F-actin helps mitochondria divide by polymerizing on the organelles, Li et al. show.
The GTPase Drp1 forms spirals around mitochondria to cut the organelles in two. Studies suggest that actin also has a role in mitochondrial division and recruitment of Drp1. The mechanisms, however, remain unclear.
Li et al. found that F-actin polymerizes on the outer mitochondrial membrane in cultured cells but doesn’t extend into the organelles. When the researchers spurred mitochondria to divide by putting them under stress, F-actin amassed on the organelles. However, latrunculin B, which prevents actin polymerization, curtailed this accumulation. Actin therefore gathers on mitochondria when they are ready to split.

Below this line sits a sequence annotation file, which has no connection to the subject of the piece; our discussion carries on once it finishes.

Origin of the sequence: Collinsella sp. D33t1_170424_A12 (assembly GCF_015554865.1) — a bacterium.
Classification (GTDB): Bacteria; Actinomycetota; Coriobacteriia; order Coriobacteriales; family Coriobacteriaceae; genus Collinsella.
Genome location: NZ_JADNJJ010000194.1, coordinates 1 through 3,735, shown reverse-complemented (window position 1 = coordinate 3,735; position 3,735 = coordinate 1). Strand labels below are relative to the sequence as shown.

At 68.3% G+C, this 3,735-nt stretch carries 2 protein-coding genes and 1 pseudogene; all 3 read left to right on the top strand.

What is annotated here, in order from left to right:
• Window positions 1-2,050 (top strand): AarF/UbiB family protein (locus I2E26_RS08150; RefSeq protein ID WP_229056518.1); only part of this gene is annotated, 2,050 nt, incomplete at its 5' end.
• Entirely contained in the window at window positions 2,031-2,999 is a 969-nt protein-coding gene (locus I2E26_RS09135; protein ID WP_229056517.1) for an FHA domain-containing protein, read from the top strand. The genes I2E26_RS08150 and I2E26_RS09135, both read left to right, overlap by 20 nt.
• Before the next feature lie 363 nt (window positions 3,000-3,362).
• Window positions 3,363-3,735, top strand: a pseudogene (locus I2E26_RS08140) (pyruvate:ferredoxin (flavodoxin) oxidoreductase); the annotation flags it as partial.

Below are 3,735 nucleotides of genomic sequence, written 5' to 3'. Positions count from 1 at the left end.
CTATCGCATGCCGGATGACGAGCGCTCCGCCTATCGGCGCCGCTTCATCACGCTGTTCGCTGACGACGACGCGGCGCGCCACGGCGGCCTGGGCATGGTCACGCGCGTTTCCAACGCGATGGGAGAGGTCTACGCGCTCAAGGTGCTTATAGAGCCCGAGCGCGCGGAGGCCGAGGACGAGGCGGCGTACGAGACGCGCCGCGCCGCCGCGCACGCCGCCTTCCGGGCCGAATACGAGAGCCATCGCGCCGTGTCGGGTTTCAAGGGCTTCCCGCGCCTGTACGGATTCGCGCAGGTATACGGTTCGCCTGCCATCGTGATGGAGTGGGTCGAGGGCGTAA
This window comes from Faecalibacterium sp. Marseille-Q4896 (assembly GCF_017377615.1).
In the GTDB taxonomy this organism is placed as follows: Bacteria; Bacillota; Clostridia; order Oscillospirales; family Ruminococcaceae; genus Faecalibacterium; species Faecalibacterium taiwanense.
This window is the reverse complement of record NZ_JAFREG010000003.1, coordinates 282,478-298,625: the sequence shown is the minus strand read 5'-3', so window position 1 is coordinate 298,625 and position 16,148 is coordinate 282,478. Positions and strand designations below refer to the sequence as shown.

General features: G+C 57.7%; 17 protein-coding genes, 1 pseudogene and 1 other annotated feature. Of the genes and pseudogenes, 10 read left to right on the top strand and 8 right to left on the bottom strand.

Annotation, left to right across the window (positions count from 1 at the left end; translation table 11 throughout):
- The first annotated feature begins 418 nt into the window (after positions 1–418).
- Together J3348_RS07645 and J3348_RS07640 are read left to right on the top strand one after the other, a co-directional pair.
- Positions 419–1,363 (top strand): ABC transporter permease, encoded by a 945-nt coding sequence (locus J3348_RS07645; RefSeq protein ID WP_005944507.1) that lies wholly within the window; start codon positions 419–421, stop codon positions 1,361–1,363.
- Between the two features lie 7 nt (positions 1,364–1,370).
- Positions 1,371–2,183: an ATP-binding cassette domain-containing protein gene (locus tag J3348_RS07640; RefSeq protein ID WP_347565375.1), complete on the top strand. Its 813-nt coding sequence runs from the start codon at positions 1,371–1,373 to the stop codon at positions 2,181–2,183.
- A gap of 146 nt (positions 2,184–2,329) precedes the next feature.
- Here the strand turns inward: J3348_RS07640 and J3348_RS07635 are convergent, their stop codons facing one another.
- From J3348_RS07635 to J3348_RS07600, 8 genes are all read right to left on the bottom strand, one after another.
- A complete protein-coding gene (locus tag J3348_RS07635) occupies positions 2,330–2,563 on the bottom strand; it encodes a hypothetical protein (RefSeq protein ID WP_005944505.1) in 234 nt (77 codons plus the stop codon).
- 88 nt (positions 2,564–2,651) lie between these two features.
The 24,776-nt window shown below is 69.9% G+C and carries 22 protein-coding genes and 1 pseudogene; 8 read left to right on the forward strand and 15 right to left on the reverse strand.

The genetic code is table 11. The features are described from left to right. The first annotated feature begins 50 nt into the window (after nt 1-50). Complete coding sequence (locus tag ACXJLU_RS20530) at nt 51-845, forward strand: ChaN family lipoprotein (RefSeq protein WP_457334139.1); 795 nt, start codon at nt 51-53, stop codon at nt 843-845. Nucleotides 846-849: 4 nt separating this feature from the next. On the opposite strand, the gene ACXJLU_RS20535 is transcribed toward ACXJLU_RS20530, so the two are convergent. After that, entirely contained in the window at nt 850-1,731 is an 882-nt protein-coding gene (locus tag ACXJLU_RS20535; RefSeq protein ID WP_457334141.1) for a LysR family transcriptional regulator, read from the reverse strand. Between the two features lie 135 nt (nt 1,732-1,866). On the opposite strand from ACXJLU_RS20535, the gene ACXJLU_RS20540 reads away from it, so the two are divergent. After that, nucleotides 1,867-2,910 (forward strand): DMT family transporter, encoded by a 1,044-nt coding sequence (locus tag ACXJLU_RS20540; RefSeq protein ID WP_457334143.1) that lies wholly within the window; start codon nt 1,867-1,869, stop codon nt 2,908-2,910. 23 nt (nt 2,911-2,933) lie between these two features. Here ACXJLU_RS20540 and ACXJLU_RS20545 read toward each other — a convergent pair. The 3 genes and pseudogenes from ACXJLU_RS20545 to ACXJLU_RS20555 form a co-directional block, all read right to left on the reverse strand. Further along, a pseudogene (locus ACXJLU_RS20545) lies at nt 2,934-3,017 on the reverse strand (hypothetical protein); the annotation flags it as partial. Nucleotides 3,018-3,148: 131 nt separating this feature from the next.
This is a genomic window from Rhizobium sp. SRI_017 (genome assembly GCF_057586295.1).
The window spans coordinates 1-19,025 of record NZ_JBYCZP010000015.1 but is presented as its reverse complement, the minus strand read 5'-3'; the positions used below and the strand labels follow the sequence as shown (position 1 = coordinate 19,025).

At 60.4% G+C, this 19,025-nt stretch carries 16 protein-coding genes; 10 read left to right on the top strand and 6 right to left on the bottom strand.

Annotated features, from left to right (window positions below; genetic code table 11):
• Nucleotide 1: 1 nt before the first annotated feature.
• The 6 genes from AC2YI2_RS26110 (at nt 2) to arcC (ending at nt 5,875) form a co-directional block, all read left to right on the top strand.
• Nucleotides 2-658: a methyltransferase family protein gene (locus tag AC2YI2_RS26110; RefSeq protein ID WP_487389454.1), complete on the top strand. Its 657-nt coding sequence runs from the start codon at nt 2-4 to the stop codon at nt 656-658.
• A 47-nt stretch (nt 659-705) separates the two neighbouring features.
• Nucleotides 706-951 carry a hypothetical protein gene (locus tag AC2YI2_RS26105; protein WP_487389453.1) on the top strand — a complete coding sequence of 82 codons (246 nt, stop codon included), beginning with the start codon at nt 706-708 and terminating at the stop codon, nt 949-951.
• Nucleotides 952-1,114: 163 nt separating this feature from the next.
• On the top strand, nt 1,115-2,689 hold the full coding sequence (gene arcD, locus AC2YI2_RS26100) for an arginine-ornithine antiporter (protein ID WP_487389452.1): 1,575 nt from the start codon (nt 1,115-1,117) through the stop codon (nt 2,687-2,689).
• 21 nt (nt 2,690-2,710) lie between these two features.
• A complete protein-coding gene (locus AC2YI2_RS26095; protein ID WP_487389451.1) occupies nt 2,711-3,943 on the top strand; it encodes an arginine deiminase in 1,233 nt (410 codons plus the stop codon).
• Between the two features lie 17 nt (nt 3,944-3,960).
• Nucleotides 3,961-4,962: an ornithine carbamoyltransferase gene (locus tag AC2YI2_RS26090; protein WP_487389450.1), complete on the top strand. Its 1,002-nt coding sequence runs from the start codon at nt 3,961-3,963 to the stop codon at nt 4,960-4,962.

The proteins cortactin and cofilin and the Arp2/3 complex—all of which spur actin to branch— also collect on mitochondria, Li et al. found. Depleting any of these factors led to extra-long mitochondria but didn’t alter the rate of organelle fusion, suggesting that actin branching promotes mitochondrial division.
In cells lacking Drp1, extra cortactin, cofilin, and Arp2/3 accumulated on mitochondria. In cells lacking either cortactin or cofilin, mitochondria carried excess Drp1. Mitochondria are abnormally long in both types of cells, suggesting that Drp1 accumulation and F-actin polymerization are necessary for mitochondrial fission. But how actin polymerization helps Drp1 cleave mitochondria remains unknown.
Text by Mitch Leslie